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Tongan Stature, Perfect Timing and the Sweet Symphony of Life

Like the recurring themes of a symphony, life has a way of reprising melodies, descants and rhythms in later movements. Thirty five years ago today, Sūsana and I met and, for me, it was love-at-first-sight. For her, it took a while longer.

Vancouver Symphony Orchestra

Vancouver Symphony Orchestra • Credit: VSO

But, stop the orchestra! I’m getting way ahead of myself. Let’s rewind this tune back 12 days.

One cold evening in late January, I saw her at the time clock of the language school where we both taught. It was easy to tell that she was on the Spanish faculty like me because her name tag sported a red background. So mesmerized by Sūsana and so delighted that we both spoke Spanish, I forgot to actually read her name. After exchanging hellos in passing, I also failed to find her timecard among the hundreds in the rack.

Her smile was intoxicating and I realized moments after she left that this was the same lady who had playfully winked at me days earlier in the corridor. She claims that she winked at all the male teachers. I’ve never believed it for a minute and maintain that her wink was just for me–that one, at least.

Thus began the most agonizing 12 days of my existence. For nearly two weeks I actively watched for this mystery co-ed on campus, at work, while shopping–anywhere and everywhere–with no success. She was driving me crazy!

It turned out that she normally taught during the day, but on that one occasion she had exchanged shifts with an evening instructor. So our paths didn’t cross again until the 12th of February.

Sweet relief came during a linguistics class, specifically devised for us total-immersion language teachers, watching Professor Taylor draw his lecture on a transparency sitting  on the illuminated glass of an overhead projector. (Google “overhead projector.” The way we measure time with technological advances, it was eons ago.) Classroom lights were dimmed during his presentation.

Overhead Projector

Overhead Projector • Credit: Wikipedia Commons

When the lights came back on, there she was, sitting just a few seats away and one row back. She wasn’t there before, so she must have arrived late to class. But, there she was now and that’s all that mattered.

I don’t recall anything that transpired in class after that moment. All my academic fervor was directed toward devising a strategy of getting to the door before she did, so that I could casually greet her after class. I didn’t want anyone in the room to buttonhole me while she escaped again, so I had to be strategically placed.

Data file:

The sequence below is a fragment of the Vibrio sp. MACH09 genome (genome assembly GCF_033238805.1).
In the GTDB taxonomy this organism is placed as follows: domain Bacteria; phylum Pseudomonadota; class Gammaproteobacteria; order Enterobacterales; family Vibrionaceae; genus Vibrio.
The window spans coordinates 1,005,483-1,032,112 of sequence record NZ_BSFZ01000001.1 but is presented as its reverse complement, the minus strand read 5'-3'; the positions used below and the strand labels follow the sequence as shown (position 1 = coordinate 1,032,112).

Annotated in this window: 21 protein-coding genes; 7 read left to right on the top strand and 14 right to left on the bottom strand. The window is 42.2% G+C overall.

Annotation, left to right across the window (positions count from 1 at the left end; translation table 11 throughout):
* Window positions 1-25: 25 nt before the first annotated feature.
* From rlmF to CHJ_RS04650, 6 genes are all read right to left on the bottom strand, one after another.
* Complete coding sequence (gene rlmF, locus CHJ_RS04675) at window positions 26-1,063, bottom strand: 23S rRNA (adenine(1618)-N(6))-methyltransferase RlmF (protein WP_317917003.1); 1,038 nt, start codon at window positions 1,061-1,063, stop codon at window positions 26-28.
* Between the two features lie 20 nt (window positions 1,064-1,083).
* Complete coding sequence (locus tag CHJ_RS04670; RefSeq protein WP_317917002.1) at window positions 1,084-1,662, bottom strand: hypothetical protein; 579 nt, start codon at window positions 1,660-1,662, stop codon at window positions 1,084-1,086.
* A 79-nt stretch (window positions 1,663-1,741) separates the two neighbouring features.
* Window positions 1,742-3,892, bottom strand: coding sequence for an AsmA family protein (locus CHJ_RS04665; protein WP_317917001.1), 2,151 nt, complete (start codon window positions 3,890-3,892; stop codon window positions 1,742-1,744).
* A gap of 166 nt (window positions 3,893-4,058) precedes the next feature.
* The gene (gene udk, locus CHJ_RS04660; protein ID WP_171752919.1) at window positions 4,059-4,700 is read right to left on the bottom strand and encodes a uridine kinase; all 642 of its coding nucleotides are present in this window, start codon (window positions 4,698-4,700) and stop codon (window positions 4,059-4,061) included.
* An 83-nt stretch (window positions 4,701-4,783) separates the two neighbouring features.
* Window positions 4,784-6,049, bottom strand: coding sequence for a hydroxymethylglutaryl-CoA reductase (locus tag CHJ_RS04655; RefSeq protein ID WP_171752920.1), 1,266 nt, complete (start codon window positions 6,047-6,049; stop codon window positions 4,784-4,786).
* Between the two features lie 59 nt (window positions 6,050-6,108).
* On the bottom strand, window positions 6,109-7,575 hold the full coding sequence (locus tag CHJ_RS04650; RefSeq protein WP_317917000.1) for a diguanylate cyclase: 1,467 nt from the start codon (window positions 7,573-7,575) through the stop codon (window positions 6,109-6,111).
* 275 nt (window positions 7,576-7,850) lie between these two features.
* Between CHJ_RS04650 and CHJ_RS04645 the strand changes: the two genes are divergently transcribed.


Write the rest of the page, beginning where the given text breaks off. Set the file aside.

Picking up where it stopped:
She was not going to get away that night without me discovering her name. Anything we happened to say to each other after that would be icing on the cake.

Class ended. I worked my plan and positioned myself in the hallway, then waited. She finally walked through the door. I smiled, said hello and we stood and talked for perhaps ten minutes in spite of the fact that her “boyfriend” was at her elbow and wouldn’t take her hints that he could, “Go on to class,” and that she would be along shortly.

I didn’t care! Boyfriend or no boyfriend, I had to know who this chick was so I could call her later and ask her out.

Finally, I got her name and, as I started to breathe easier with my mission accomplished, our small talk rambled into medium-sized talk, then into Tongan-sized talk.

Yes, it’s true! In that first conversation one of us brought up the naturally large stature of Tongans (you really can’t make this stuff up) and we chewed that fat for a while.

Queen Sālote of Tonga

H.M. Queen Sālote Mafile‘o Pilolevu Tupou III, who reigned as Tonga’s elegant sovereign from 1918 to 1965, stood a stately 6-feet 3-inches (1.91m) tall. Beloved of her people, Queen Sālote was also a renowned poet and song writer. Click on this photo to read more about Queen Sālote, including an example of her poetry in both English and Tongan. • Credit: State Library of Victoria

I located her listing later that evening in the student directory, called her up, asked her out and we had our first date that weekend. Only four months and two days passed from that first conversation about Tongans and such to the day on which we became Mr. and Mrs.

Our courtship was agile adagio and while we paced ourselves with mostly perfect meter toward the second movement, friends kept asking us what was taking so long.

So here we are, 35 years later, preparing to teach in Tonga, the land of our first discussion. Coincidence or serendipity? Cause or effect? Whimsey or just whatever? Or is it perhaps a recurring theme in the sweet symphony of life?

Ponder that thought and remember to hold the applause for last. Next movement’s about to start.